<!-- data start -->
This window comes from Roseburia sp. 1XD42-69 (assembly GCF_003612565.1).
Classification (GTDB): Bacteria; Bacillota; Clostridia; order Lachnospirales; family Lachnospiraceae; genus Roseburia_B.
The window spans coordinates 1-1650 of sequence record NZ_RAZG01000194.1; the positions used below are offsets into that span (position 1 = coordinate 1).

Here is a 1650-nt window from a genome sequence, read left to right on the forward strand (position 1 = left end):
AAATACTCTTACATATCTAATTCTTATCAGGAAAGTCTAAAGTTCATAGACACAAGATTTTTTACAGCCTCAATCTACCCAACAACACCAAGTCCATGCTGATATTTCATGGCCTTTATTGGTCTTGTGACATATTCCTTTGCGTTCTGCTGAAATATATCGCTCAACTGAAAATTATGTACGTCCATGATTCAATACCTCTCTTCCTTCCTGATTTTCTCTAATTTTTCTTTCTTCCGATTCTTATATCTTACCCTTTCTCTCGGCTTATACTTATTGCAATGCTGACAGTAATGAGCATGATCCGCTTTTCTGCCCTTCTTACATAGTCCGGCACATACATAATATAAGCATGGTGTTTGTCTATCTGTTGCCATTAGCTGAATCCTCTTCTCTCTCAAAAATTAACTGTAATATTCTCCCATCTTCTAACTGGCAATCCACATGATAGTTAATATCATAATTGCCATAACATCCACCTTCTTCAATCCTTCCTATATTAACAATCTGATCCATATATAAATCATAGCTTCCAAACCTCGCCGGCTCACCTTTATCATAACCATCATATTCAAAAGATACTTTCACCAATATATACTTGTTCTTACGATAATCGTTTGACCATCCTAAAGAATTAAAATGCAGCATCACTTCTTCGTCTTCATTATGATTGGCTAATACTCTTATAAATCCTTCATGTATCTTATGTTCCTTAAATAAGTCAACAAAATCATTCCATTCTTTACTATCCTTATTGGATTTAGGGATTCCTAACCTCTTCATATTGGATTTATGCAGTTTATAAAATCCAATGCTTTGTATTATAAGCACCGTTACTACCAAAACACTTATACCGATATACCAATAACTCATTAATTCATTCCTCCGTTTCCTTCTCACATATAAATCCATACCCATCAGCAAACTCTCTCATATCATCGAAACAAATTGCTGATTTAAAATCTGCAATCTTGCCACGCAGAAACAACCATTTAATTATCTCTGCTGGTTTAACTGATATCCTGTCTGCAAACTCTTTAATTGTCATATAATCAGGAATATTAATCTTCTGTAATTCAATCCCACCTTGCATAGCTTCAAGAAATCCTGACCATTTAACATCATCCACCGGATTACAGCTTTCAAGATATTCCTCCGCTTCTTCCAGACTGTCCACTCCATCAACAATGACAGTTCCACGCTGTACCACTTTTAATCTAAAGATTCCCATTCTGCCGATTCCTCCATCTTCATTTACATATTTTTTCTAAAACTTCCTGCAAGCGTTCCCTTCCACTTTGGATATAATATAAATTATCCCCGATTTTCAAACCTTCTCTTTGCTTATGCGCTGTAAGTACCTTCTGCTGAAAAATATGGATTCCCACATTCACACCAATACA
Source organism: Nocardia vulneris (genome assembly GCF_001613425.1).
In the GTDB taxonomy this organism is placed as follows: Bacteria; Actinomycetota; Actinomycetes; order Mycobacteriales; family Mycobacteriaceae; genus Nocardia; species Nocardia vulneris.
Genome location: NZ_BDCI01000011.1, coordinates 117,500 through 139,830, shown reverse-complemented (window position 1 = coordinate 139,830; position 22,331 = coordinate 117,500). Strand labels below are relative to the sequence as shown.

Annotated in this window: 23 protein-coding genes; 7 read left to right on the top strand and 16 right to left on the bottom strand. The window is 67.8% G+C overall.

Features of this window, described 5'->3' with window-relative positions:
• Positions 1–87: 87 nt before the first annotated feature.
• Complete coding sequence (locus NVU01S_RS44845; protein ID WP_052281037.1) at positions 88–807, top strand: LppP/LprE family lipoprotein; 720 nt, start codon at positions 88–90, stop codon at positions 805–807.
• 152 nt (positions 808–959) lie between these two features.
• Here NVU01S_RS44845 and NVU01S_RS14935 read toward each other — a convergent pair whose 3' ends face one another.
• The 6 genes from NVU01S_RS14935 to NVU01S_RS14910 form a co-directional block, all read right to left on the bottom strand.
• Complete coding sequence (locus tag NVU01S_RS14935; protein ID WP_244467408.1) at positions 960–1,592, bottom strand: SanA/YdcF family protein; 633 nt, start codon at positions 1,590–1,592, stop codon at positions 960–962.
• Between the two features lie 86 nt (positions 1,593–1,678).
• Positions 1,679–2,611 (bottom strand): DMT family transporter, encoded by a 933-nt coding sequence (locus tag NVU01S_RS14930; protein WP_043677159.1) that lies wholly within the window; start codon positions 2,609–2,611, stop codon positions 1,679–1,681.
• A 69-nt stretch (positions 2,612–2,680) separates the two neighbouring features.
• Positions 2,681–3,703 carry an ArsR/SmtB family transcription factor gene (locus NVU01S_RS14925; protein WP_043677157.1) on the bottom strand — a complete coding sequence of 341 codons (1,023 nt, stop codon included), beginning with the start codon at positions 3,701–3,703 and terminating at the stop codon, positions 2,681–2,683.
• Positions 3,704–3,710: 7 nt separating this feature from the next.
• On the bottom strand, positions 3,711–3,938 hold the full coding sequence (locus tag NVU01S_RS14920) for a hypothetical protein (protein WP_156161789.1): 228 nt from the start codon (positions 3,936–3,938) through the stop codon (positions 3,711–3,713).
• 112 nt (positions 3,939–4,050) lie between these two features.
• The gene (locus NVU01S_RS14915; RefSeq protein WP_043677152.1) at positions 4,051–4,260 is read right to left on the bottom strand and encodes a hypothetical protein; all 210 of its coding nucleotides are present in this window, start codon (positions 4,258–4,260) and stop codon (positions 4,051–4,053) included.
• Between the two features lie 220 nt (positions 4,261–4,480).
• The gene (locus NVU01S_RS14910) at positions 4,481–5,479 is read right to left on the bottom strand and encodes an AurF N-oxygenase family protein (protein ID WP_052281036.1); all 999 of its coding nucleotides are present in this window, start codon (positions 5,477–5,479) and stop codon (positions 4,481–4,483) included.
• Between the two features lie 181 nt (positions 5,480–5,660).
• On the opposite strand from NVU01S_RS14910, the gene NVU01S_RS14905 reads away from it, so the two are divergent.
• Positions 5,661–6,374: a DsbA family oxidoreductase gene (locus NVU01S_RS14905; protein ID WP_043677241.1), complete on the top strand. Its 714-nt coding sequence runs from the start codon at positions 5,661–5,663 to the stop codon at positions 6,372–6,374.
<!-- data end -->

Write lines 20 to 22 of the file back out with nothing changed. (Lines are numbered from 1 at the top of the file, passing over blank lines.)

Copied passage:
• Positions 2,681–3,703 carry an ArsR/SmtB family transcription factor gene (locus NVU01S_RS14925; protein WP_043677157.1) on the bottom strand — a complete coding sequence of 341 codons (1,023 nt, stop codon included), beginning with the start codon at positions 3,701–3,703 and terminating at the stop codon, positions 2,681–2,683.
• Positions 3,704–3,710: 7 nt separating this feature from the next.
• On the bottom strand, positions 3,711–3,938 hold the full coding sequence (locus tag NVU01S_RS14920) for a hypothetical protein (protein WP_156161789.1): 228 nt from the start codon (positions 3,936–3,938) through the stop codon (positions 3,711–3,713).